Astigmatism is a refractive error of the eye also known as a cylindrical error. This condition occurs due to an improperly curved cornea that does not refract light beams equally in all meridians (corneal astigmatism), and sometimes because of irregularly curved eye lens (lens astigmatism). Astigmatism occurs most commonly in combination with farsightedness or shortsightedness. People who suffer from astigmatism usually have difficulties in low light (as soon as it gets dark), and also can often not wear soft contact lenses. A person with astigmatism sees unclear and blurred objects, and when reading small print, the letters seem to be deformed. In milder astigmatism, people sometimes do not notice the existence of the disorder and the symptoms, such as blurred vision, may be slightly corrected by the person manually compensating for the error. At a high level of astigmatism, there is a significant problem with vision and the symptoms are impossible to overlook. Headaches and increased fatigue often occur while reading for long periods, particularly in poor light. There are two types of astigmatism: regular and irregular.
This occurs in more than 80% of people who suffer from astigmatism. Here two principal meridians of the eye are at right angles to each other. If these meridians lie at right angles, but are set obliquely, then it progresses to become what is known as oblique astigmatism. Regular astigmatism is divided into:
Irregular astigmatism occurs when the two principal meridians are not placed at a right angle, but instead are opposite to one another. Irregular astigmatism is the largest reason for the cause of disease, injury, or inflammation of the cornea. Astigmatism “by the rule” is one where the vertical meridian refracts rays of light stronger than the horizontal. If the horizontal meridian strongly refracts rays of light stronger then the vertical meridian, then it is astigmatism “against the rule.”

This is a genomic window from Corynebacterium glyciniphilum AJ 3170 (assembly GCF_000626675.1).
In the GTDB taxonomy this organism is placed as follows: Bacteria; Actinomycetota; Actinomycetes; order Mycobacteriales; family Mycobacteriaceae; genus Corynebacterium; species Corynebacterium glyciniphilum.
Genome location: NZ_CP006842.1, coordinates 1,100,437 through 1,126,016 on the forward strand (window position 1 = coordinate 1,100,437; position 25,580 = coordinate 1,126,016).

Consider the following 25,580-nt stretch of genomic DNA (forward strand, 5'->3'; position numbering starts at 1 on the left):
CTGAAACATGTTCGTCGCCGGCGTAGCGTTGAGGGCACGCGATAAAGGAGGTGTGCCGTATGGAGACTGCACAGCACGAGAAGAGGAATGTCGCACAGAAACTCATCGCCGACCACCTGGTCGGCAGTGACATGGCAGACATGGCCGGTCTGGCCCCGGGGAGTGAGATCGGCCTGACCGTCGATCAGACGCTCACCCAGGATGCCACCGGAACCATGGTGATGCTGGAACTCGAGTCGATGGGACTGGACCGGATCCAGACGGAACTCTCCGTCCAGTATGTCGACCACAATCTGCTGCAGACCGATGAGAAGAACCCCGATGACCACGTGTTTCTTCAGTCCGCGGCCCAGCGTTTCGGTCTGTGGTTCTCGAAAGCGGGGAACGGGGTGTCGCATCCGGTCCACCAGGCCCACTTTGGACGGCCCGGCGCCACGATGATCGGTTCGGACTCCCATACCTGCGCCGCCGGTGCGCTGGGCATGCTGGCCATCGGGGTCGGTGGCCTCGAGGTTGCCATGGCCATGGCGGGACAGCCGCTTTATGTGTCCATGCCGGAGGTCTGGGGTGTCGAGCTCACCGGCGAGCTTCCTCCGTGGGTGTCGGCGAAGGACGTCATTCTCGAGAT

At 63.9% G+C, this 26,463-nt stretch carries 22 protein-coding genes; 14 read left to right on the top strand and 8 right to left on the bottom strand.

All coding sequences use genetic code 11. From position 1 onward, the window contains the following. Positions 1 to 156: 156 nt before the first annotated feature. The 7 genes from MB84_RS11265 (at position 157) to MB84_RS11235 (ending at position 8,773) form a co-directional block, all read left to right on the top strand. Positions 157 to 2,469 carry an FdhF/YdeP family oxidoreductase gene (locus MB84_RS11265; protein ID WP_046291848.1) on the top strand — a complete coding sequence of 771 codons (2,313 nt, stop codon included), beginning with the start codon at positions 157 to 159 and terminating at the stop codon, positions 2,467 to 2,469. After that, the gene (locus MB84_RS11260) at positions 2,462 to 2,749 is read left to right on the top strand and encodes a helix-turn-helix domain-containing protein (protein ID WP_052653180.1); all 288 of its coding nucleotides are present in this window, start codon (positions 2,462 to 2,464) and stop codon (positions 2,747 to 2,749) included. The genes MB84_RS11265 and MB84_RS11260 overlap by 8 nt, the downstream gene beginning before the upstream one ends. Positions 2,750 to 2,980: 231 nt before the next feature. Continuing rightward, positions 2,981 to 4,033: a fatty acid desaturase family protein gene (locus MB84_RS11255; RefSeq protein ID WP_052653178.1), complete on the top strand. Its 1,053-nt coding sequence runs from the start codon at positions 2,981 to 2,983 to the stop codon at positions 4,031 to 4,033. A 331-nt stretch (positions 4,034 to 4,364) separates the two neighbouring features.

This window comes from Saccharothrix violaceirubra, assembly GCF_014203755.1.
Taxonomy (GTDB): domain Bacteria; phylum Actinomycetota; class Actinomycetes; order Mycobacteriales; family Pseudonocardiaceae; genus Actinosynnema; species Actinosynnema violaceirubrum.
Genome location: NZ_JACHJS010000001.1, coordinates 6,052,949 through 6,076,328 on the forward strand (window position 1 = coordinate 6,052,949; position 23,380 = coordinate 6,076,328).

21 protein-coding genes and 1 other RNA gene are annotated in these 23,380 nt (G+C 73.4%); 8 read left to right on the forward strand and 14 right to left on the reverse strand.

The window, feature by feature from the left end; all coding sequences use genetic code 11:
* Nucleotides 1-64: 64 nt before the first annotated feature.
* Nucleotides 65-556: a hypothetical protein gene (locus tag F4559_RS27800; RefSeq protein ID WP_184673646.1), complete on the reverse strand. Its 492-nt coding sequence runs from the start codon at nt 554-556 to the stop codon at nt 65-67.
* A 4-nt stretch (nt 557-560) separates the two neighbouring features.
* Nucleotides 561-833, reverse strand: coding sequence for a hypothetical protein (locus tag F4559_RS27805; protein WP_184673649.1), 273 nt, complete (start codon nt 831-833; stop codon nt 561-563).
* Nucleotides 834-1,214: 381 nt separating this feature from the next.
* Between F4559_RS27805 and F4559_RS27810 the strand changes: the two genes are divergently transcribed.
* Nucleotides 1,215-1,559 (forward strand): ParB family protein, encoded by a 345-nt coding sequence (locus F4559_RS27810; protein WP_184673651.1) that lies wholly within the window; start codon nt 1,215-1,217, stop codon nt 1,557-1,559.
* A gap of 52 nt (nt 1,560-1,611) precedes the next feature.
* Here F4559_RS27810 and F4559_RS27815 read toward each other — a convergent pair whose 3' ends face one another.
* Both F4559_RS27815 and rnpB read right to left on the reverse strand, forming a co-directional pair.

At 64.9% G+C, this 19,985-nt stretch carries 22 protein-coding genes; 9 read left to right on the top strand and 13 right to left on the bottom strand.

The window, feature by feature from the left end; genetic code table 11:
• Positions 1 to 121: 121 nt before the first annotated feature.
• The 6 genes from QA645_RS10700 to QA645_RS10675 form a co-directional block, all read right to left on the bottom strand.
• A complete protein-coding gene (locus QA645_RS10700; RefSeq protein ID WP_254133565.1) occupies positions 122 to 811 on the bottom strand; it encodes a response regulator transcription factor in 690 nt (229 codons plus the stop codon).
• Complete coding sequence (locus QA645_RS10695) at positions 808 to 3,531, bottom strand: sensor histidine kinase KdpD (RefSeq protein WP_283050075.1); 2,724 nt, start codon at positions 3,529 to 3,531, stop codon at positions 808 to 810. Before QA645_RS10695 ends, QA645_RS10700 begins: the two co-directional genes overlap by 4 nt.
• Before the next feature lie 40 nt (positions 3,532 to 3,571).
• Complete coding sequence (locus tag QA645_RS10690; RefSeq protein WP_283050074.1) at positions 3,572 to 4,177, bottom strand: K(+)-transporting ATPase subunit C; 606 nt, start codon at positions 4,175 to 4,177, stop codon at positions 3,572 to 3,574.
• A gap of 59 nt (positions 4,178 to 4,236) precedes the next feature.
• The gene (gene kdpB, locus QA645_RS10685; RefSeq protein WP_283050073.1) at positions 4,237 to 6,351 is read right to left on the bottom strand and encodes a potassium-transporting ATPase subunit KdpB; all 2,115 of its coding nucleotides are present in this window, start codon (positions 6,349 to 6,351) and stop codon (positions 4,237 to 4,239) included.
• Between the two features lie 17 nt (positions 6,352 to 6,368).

There are two easy ways to test yourself for astigmatism: clock dial or sunburst chart.
Look at this picture from a few different distances: People without astigmatism will see all the lines correctly: the same thickness with exactly the same spacing between them. If you suffer from astigmatism, you will see something like two triangles having a peak in the middle of the drawing. As you rotate your head from side to side, so the triangles rotate together with you because astigmatism shows itself within a certain angle. For you to be sure, here is another picture you can use to test for astigmatism: Healthy eyes will see all the lines at the same thickness, while people suffering from astigmatism will see some lines thicker and darker than others. Try to rotate your head for this graphic! TIP: People who suffer from astigmatism can often see an indistinct object more clearly when they rotate their head, or face their head downwards, looking up at the same time. The bad news is that glasses make astigmatism worse in the same way that wearing glasses worsens short sightedness or far-sightedness. But the good news is that astigmatism can be corrected, generally much faster than other eye problems. In “How to Improve Eyesight,“ I have described how some exercise can be carried out in order to fix astigmatism. But by repairing near-sightedness or far-sightedness – the astigmatism also gets reduced! Do something for your health and immediately order the program today! Your eyes, as well as your entire body, will be grateful for those 20-30 minutes a day you put aside for your health and vision exercises. Order the program “How to Improve Eyesight” here: www.howtoimproveeyesight.com
Here is also astigmatism infographic that you may want to share with your friends to help them cure astigmatism too!